Fish larvae development impacted by dredging
A NEW study has found higher levels of sediment caused by dredging affect coral reef fish larvae populations.
The find has renewed calls for an outright ban on dredging and dumping near the Great Barrier Reef.
The James Cook University study found the development of fish larvae for the coral reef damselfish was hindered by turbid waters.
It analysed varying degrees of turbidity from sediment, similar to the effects created by dredging in marine waters.
The research found larvae exposed to even small amounts of suspended sediment took longer to develop into juvenile fish than those not exposed.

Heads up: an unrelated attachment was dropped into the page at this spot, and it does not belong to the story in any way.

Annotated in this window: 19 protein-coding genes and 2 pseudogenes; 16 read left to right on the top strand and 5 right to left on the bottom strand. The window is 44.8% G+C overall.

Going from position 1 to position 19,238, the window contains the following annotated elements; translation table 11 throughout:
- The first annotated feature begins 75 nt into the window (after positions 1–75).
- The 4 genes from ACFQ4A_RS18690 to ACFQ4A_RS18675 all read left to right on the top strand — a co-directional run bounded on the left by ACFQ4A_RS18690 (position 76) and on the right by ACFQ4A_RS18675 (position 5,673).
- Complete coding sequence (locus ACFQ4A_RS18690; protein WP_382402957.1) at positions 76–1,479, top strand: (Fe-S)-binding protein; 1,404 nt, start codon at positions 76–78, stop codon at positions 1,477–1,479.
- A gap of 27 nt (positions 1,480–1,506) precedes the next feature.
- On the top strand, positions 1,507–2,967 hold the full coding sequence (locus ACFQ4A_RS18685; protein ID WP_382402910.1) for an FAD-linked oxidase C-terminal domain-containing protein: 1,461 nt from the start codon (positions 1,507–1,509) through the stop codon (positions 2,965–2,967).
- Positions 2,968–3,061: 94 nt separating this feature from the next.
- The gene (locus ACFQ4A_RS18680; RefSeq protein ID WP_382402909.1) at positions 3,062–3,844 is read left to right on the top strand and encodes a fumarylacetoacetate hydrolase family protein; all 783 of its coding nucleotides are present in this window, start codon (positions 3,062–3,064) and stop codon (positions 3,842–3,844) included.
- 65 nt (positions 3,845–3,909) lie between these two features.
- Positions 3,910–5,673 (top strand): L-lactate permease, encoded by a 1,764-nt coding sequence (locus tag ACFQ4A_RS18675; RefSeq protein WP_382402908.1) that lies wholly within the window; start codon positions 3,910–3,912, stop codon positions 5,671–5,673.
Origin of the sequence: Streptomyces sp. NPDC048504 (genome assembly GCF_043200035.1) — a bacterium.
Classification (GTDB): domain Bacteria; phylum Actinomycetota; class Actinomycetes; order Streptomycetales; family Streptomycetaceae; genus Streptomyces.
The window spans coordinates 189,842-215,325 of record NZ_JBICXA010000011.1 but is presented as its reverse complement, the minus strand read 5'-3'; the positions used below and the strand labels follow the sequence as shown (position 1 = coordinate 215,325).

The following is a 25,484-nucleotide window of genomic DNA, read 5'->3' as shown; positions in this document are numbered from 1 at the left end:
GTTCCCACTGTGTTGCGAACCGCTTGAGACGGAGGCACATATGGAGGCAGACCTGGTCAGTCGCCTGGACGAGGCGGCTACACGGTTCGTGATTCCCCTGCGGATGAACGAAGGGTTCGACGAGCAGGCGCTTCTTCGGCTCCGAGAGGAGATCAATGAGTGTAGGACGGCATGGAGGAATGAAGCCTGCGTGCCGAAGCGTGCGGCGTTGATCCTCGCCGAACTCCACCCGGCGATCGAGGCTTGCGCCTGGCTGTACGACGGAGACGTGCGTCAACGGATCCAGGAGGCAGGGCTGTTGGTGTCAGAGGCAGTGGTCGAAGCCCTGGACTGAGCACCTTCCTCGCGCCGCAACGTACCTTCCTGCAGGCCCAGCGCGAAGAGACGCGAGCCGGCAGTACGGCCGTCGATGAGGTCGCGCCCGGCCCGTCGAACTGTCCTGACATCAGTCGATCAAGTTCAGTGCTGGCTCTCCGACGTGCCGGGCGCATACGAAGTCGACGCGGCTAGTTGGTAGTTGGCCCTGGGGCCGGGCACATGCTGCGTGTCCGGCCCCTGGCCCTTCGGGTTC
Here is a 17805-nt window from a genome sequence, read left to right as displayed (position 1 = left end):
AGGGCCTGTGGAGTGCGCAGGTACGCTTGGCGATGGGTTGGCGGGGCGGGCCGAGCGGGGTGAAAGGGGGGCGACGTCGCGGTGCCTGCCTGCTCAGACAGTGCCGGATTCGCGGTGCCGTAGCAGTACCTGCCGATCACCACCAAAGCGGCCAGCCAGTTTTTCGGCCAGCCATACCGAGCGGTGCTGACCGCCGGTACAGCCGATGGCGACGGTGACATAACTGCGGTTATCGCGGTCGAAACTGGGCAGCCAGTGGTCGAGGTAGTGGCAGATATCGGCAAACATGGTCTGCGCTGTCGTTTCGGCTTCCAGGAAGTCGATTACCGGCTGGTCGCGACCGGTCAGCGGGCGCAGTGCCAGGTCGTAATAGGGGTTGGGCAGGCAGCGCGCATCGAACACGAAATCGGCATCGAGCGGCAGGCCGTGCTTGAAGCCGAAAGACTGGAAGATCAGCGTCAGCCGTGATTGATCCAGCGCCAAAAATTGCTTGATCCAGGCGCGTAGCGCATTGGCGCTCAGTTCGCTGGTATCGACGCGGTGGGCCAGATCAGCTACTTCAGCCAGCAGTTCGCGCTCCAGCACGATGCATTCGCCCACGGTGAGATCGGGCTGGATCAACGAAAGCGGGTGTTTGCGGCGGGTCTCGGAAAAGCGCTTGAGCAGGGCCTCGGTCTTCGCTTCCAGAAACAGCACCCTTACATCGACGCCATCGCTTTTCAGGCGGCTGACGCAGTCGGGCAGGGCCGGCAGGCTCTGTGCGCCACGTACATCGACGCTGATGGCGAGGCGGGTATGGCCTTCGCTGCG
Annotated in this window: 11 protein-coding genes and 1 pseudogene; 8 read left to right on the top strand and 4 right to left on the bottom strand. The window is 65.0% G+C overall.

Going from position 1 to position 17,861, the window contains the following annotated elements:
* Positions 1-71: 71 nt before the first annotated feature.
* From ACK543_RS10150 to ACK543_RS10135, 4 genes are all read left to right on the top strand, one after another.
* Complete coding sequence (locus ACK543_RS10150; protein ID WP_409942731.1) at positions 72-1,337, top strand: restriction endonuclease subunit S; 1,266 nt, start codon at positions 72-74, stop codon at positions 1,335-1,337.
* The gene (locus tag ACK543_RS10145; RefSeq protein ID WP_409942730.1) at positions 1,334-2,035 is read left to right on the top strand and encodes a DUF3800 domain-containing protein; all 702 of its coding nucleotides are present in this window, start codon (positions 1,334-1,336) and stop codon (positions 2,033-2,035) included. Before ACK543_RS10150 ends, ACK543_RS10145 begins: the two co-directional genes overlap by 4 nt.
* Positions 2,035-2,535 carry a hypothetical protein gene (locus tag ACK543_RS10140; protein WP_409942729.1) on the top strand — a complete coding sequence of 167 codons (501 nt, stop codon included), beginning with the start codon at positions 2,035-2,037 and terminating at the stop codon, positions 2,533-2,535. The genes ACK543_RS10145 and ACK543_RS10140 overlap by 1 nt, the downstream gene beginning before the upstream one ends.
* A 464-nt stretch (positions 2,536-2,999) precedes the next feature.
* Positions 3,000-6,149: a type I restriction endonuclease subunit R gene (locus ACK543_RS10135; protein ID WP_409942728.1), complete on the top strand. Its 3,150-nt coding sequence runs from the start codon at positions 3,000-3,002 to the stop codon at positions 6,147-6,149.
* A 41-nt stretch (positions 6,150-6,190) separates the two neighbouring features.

It also found larvae exposed to more suspended sediment took almost twice as long to develop as the "control" larvae.
It prompted a renewed call from the Australian Marine Conservation Society for an outright ban on dredging and dumping near the Great Barrier Reef.
A project at Dudgeon Point has already been put on hold and the Abbot Point port expansion will no longer dump its sediment in the marine park.
Society campaigner Felicity Wishart said risking such an important species was "short-sighted and unnecessary".
"Dredging and dumping both increase the amount of fine sediments in the reef's waters," she said.
The study also found turbid water could "significantly reduce" larval populations in some fish species, which also had effects on adult population dynamics.
- APN NEWSDESK